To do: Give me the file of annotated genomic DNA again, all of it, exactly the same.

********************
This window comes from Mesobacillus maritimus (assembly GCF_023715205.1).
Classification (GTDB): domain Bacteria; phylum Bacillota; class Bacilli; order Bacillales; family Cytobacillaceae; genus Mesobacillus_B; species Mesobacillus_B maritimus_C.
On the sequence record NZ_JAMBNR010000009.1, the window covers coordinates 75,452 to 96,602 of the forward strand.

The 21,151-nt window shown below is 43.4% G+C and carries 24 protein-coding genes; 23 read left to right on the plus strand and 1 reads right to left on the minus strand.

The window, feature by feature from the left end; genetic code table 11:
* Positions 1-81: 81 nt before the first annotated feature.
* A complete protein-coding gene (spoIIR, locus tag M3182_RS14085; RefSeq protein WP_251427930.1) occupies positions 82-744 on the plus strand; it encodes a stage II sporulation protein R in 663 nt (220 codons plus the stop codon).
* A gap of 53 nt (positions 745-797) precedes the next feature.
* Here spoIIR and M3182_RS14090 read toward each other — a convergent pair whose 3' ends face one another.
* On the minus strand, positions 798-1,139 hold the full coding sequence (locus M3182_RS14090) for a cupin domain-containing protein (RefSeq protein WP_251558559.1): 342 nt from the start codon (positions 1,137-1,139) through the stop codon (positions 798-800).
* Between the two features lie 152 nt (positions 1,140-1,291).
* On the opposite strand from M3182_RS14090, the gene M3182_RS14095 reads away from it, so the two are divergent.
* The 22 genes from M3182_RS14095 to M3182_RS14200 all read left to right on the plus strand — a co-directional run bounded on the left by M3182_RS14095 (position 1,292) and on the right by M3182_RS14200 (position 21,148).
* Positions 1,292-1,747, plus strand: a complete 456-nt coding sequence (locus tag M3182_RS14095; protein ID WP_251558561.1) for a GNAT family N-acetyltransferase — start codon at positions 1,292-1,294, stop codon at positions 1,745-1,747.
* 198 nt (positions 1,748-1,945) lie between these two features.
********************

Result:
This window comes from Mesobacillus maritimus (assembly GCF_023715205.1).
Classification (GTDB): domain Bacteria; phylum Bacillota; class Bacilli; order Bacillales; family Cytobacillaceae; genus Mesobacillus_B; species Mesobacillus_B maritimus_C.
On the sequence record NZ_JAMBNR010000009.1, the window covers coordinates 75,452 to 96,602 of the forward strand.

The 21,151-nt window shown below is 43.4% G+C and carries 24 protein-coding genes; 23 read left to right on the plus strand and 1 reads right to left on the minus strand.

The window, feature by feature from the left end; genetic code table 11:
* Positions 1-81: 81 nt before the first annotated feature.
* A complete protein-coding gene (spoIIR, locus tag M3182_RS14085; RefSeq protein WP_251427930.1) occupies positions 82-744 on the plus strand; it encodes a stage II sporulation protein R in 663 nt (220 codons plus the stop codon).
* A gap of 53 nt (positions 745-797) precedes the next feature.
* Here spoIIR and M3182_RS14090 read toward each other — a convergent pair whose 3' ends face one another.
* On the minus strand, positions 798-1,139 hold the full coding sequence (locus M3182_RS14090) for a cupin domain-containing protein (RefSeq protein WP_251558559.1): 342 nt from the start codon (positions 1,137-1,139) through the stop codon (positions 798-800).
* Between the two features lie 152 nt (positions 1,140-1,291).
* On the opposite strand from M3182_RS14090, the gene M3182_RS14095 reads away from it, so the two are divergent.
* The 22 genes from M3182_RS14095 to M3182_RS14200 all read left to right on the plus strand — a co-directional run bounded on the left by M3182_RS14095 (position 1,292) and on the right by M3182_RS14200 (position 21,148).
* Positions 1,292-1,747, plus strand: a complete 456-nt coding sequence (locus tag M3182_RS14095; protein ID WP_251558561.1) for a GNAT family N-acetyltransferase — start codon at positions 1,292-1,294, stop codon at positions 1,745-1,747.
* 198 nt (positions 1,748-1,945) lie between these two features.